Wednesday, December 4, 2013

The Resurrection of Mary Mabel McTavish by Allan Stratton

Spoiler-free summary:
Mary Mabel McTavish was a small-town girl down on her luck until, quite accidently, she resurrected the dead. Seemingly under the guidance of her dead mother, Mary Mabel laid her hands on a probably-dead boy and brought him back to life. This miracle sweeps her out of the Canadian countryside into the United States and all the way to Hollywood. On her way to stardom, Mary Mabel meets an unsavory cast of characters who, under the pretense of spreading God’s miracle, all want a piece of her growing fame. Set in the 1930s, this novel benefits from the weird, unexpected charms of old Hollywood, yellow journalism, and the Great Depression.

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The Resurrection of Mary Mabel McTavish really caught me off guard. It was hilarious, dirty in the best way possible, and satisfyingly critical of the hypocrisies of religion, government, and society in general. Stratton drew weird comparisons between the spheres of religion, media/journalism, and Hollywood, assuring us that everything is just a matter of commerce and advertising. This is dangerous ground, as any argument on these subjects can turn sophomoric and cliché, but, Stratton handles it all with subtle and smart humor coupled with immense writing skill.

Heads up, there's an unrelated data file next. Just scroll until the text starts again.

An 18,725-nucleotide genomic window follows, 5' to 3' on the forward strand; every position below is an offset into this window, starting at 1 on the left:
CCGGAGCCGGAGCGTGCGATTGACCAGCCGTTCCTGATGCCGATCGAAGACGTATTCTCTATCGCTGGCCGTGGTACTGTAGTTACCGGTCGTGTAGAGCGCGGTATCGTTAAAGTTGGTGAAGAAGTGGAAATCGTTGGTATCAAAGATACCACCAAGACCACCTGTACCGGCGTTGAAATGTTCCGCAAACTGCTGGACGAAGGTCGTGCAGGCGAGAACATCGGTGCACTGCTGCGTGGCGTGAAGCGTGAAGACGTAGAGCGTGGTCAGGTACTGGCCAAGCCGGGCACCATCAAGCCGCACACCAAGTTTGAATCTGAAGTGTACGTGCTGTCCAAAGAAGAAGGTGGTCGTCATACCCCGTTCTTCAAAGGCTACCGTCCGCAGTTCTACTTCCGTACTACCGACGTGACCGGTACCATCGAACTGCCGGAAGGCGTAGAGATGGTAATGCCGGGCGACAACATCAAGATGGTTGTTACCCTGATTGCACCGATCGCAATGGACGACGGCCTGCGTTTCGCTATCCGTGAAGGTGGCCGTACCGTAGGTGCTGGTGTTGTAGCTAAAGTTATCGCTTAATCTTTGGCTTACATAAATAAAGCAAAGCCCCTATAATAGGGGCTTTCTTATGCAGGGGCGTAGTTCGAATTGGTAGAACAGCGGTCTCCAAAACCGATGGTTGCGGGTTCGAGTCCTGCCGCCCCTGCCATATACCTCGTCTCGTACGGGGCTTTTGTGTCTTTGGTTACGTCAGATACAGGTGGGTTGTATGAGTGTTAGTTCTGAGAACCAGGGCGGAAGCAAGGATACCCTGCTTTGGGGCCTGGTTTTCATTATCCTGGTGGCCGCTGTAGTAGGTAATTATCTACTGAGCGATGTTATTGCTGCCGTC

I am having a hard time explaining why I appreciated this book so much. I think perhaps it was the perfect balance of vulgarity, slapstick humor, nostalgia, social criticism, and darkness. The only thing I can really compare it to is Catch-22, and that’s not really a good comparison. I guess what I’m trying to say is that this is a damn smart book.

I have to admit that this book did take a while to get going, but the second half of the novel really flies by and makes all of the confusion and tone-building of the first few chapters worth it. I had some trouble differentiating between some of the characters (there were lots and lots of characters). My main issue was that until one of the characters underwent a grotesque physical and mental change, I couldn’t keep Percy and Floyd straight.

However, the wide array of characters ends up being a benefit. The Resurrection of Mary Mabel McTavish is a subversive freakshow that managed to both distress and delight me.

Buy this book April 7th, 2014 in print or ebook format from Dundurn.

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